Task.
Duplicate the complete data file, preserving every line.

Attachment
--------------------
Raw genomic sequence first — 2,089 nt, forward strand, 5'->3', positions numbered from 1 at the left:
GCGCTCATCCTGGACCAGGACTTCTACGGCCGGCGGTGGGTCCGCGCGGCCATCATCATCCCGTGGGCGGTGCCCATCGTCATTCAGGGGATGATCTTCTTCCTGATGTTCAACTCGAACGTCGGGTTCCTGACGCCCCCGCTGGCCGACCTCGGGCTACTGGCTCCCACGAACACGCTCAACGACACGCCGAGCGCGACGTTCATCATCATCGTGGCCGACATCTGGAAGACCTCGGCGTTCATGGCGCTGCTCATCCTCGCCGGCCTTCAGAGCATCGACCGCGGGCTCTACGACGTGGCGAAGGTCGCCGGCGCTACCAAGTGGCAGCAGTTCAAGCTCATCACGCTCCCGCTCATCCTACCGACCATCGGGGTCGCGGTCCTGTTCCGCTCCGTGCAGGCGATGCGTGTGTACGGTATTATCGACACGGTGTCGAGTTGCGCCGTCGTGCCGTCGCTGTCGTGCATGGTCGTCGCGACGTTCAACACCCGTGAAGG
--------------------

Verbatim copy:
Raw genomic sequence first — 2,089 nt, forward strand, 5'->3', positions numbered from 1 at the left:
GCGCTCATCCTGGACCAGGACTTCTACGGCCGGCGGTGGGTCCGCGCGGCCATCATCATCCCGTGGGCGGTGCCCATCGTCATTCAGGGGATGATCTTCTTCCTGATGTTCAACTCGAACGTCGGGTTCCTGACGCCCCCGCTGGCCGACCTCGGGCTACTGGCTCCCACGAACACGCTCAACGACACGCCGAGCGCGACGTTCATCATCATCGTGGCCGACATCTGGAAGACCTCGGCGTTCATGGCGCTGCTCATCCTCGCCGGCCTTCAGAGCATCGACCGCGGGCTCTACGACGTGGCGAAGGTCGCCGGCGCTACCAAGTGGCAGCAGTTCAAGCTCATCACGCTCCCGCTCATCCTACCGACCATCGGGGTCGCGGTCCTGTTCCGCTCCGTGCAGGCGATGCGTGTGTACGGTATTATCGACACGGTGTCGAGTTGCGCCGTCGTGCCGTCGCTGTCGTGCATGGTCGTCGCGACGTTCAACACCCGTGAAGG